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More details on Windows 10’s PlayReady 3.0 DRM and 4K ultra HD content

by on May 2, 2015
 

Stephan Jukic – May 2, 2015

We’ve already covered some of the looser rumors around the upcoming PlayReady 3.0 DRM that’s going to be packaged with Windows 10 PCs as they roll out onto the market, now it seems that we have some more concrete details to offer on the whole issue.

So as we’d covered previously, Microsoft, in an effort to attract 4K content to the ultra HD PCs that its Windows 10 will be widely available in, is working on a 3.0 version of its PlayReady DRM technology and this new update should make it possible to play back ultra HD content that has been protected against unlawful copying. However, the content that gets delivered will only be viewable on hardware that supports PlayReady 3.0 DRM technology. Thus, there will be some possibly heavy handed limitations on how UHD video from professional sources gets viewed on ultra HD PCs.

The PlayReady 3.0 DRM system is a new version of Microsoft’s existing and already established DRM technology but it hasn’t quite yet been released to the public. Some of the latest information from Microsoft itself indicates that the PlayReady DRM tech will have to be supported by new hardware and not just software updates. Thus, older PCs and TVs or other media devices without PlayReady 3.0 compatibility won’t even gain access to DRM protected content in full 4K resolution. In otherwords, you’ll have to physically update your hardware if you want 4K quality from entertainment sources like Netflix coming to your UHD PC.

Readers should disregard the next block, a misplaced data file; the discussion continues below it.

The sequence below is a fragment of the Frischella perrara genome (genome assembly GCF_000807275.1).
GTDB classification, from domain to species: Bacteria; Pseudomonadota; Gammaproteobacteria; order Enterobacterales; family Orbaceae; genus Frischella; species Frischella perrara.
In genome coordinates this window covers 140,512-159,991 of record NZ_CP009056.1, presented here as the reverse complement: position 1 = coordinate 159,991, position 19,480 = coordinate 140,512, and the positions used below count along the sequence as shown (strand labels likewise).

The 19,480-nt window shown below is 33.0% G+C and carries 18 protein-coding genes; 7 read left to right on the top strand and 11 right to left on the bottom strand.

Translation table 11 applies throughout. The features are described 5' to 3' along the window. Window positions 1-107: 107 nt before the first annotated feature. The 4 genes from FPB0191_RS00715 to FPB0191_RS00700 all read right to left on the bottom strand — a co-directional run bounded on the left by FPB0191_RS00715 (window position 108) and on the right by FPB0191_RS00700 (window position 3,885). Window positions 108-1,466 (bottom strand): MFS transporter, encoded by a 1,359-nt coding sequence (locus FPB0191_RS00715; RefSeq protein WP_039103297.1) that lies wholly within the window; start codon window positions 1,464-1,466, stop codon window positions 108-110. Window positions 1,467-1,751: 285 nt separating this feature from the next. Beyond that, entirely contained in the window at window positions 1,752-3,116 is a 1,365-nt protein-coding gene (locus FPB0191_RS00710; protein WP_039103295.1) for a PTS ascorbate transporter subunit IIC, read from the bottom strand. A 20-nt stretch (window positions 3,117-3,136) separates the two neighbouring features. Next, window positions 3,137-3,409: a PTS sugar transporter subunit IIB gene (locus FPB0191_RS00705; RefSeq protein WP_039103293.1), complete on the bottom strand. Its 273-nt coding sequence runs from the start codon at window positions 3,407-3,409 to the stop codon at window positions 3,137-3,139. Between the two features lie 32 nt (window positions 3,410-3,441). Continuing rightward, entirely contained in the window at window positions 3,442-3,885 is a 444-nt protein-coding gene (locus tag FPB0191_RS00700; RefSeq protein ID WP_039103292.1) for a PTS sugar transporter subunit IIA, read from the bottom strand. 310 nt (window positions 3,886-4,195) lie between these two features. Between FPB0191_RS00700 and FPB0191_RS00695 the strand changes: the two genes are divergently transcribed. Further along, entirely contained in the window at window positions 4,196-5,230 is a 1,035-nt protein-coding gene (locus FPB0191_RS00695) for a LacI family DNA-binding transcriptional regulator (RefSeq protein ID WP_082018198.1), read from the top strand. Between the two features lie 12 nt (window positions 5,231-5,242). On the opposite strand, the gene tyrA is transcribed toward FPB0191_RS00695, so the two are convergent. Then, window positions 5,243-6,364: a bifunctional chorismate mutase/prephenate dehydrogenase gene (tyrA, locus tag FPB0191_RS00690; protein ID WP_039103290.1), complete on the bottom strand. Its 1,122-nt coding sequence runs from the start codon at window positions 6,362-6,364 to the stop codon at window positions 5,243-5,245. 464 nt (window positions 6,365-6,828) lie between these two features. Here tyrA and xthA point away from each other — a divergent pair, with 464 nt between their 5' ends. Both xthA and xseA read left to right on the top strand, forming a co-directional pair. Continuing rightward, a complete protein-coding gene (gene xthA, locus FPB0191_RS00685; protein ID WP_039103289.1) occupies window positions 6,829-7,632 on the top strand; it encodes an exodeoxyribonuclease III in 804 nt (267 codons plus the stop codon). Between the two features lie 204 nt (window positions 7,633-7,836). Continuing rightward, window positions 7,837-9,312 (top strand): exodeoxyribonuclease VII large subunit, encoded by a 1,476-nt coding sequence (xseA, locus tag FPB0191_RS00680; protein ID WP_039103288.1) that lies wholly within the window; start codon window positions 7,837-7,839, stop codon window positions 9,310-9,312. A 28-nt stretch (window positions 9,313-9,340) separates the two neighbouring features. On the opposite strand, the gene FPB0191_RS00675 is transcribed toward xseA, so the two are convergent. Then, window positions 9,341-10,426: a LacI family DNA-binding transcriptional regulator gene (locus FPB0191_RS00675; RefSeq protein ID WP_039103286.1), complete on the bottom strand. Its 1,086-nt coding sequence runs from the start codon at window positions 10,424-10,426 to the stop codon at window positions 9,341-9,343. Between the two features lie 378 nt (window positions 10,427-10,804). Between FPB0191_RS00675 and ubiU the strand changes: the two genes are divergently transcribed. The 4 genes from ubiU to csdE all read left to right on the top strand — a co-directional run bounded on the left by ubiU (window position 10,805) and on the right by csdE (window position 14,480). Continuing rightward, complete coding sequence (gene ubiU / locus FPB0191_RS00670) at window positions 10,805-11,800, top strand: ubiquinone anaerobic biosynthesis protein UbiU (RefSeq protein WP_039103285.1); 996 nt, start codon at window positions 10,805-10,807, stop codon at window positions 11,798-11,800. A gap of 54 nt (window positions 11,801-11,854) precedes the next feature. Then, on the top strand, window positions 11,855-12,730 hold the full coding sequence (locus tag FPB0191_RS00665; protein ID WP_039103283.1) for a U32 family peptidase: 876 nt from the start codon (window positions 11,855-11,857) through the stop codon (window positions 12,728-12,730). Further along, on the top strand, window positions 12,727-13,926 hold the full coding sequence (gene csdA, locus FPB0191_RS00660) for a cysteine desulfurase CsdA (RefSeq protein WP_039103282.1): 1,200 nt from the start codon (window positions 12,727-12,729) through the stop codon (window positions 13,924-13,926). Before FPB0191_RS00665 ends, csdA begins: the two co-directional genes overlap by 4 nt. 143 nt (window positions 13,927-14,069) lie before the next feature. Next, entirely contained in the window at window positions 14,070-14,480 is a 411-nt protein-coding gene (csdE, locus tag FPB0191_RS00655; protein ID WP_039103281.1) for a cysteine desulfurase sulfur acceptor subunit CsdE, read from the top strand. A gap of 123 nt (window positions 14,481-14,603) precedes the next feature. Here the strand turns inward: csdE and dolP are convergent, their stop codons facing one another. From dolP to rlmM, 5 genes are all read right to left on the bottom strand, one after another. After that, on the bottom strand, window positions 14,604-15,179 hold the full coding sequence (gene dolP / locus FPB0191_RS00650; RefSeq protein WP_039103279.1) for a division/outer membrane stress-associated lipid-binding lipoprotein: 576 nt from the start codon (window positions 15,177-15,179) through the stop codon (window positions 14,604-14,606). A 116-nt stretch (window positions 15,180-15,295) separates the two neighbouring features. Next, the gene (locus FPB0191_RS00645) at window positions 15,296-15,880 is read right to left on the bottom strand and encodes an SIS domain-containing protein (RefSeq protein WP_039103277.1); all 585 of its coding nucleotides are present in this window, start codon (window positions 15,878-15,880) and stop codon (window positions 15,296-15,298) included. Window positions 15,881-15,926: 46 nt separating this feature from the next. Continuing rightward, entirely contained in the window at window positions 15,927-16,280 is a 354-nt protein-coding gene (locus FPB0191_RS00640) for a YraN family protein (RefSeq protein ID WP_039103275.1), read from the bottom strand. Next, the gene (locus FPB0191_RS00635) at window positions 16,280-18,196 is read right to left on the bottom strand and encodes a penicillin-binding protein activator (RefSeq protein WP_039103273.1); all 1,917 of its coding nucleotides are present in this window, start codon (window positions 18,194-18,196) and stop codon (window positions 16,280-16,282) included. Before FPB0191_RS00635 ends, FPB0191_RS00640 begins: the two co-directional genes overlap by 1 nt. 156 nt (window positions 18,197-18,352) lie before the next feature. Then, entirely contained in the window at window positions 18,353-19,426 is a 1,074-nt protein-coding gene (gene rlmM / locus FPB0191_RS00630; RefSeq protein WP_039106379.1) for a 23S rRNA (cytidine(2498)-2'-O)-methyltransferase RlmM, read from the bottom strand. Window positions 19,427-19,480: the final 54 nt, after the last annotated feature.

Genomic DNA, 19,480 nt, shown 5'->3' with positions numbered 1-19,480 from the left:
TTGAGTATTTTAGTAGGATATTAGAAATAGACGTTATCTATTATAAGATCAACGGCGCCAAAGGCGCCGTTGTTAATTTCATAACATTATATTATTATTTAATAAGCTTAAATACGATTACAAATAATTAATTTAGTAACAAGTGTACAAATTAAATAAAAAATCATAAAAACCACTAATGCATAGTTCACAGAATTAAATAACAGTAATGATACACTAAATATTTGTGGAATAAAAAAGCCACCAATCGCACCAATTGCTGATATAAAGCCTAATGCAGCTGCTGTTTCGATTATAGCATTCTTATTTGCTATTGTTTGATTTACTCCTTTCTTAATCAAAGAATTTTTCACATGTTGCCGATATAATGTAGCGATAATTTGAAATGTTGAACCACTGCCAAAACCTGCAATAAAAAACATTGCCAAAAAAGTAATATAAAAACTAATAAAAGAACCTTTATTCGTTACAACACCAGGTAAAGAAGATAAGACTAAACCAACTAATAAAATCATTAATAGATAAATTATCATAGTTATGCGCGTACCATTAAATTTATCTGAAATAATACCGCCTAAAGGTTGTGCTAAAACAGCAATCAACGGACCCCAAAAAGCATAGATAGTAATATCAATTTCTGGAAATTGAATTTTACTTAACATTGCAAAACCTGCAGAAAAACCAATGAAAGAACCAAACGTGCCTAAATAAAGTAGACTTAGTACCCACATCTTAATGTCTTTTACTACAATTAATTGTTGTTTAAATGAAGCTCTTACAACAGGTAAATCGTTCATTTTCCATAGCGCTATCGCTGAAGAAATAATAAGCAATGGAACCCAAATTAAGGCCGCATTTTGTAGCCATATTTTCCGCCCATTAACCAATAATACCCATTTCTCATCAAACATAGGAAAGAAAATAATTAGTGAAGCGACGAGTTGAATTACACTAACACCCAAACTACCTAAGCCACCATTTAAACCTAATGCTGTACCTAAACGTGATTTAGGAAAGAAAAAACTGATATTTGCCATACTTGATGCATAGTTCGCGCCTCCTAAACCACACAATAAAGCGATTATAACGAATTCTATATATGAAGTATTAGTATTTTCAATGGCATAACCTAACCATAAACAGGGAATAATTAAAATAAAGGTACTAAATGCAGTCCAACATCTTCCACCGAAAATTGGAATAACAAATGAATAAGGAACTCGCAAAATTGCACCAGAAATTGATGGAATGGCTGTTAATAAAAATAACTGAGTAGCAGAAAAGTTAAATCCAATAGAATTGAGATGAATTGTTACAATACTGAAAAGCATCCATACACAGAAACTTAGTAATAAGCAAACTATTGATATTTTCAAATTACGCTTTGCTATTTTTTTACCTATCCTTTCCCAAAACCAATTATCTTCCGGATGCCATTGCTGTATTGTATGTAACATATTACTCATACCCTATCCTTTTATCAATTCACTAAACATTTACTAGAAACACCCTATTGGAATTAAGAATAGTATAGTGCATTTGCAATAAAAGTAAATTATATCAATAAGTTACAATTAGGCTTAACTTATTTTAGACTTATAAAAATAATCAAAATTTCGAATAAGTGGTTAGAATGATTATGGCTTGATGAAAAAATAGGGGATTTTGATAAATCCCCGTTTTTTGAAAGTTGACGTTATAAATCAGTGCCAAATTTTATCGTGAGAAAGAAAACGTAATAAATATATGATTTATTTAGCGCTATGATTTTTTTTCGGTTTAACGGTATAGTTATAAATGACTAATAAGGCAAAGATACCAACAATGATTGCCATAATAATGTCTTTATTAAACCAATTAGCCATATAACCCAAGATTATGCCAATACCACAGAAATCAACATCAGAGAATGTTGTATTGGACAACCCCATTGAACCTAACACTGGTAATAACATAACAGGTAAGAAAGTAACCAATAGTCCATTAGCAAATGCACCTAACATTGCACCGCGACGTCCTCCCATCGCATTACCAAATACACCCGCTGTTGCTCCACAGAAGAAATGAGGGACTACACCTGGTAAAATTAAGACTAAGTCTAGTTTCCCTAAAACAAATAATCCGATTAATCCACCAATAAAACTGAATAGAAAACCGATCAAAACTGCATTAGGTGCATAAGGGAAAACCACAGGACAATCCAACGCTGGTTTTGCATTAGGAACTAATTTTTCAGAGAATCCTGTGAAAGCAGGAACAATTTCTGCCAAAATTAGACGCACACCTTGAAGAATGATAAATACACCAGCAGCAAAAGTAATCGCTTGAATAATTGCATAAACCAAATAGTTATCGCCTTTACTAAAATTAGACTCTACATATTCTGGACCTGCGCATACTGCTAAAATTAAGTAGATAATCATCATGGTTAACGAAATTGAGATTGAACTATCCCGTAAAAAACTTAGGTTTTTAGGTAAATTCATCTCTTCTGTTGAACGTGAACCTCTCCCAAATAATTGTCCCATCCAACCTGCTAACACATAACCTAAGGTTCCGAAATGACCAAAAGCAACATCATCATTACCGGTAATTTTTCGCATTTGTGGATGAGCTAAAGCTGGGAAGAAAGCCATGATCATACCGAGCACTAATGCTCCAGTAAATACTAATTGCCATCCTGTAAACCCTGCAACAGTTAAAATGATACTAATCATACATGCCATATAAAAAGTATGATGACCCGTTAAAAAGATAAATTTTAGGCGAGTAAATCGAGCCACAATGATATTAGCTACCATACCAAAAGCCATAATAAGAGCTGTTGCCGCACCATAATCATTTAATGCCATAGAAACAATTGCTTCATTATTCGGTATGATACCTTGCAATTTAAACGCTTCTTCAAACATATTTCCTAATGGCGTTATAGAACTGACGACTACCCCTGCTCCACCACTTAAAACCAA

User who don’t have said hardware updates for PlayReady 3.0 will still be able to receive their videos in lower resolutions like Full HD and 720p HD but this is about it because the PlayReady 3.0 DRM automatically detects which hardware pieces support 4K DRM and which ones don’t. The PlayReady then adjusts available resolution for a given PC accordingly.

Similar systems that will do the same thing also include the AACS 2.0 DRM standard on Ultra HD Blu-ray, which will detect if a given output includes HDCP 2.2 over an HDMI 2.0 cable, thus allowing transmission of 4K movies, or if a connection is in HDMI 1.4 with an older version of HDCP, thus allowing only Full HD and HD output of content.

4K content from YouTube is already available to most 4K UHD PCs but professional studio content like Netflix and Amazon Prime in 4K have yet to arrive

4K content from YouTube is already available to most 4K UHD PCs but professional studio content like Netflix and Amazon Prime in 4K have yet to arrive

But moving back to DisplayReady 3.0, the new DRM’s exact protection and detection technology hasn’t been fully explained by Microsoft quite yet. However, the company did demonstrate the technology on previous occasions, despite being secretive about its exact mechanism. Thus, for now at least, we still don’t know exactly what hardware is going to be supported or required in order for 4K content to work on a given PC or TV with PlayReady 3.0.

What is clear however, is that Microsoft is working with chip makers like Intel, AMD, Qualcomm and Nvidia in implementing the 3.0 DRM system into new PCs. These same chipmakers also represent some of the top names in the field of 4K content processing on TVs, mobile devices and PCs/notebooks.

PlayReady should be coming to PCs with Windows 10 later in 2015 and will offer the possibility of streaming 4K content from studio sources not only to a 4K PC but also to additional compatible screens like TVs through Miracast technology. We can basically see that Microsoft is looking to make the latest version of Windows as appealing as possible to the entire game of streaming media in general and streaming 4K media in particular. In other words, Microsoft is also betting on the future of 4K video and gaming as the next gold standard for PC and TV entertainment streamed over the web.

Story by 4k.com

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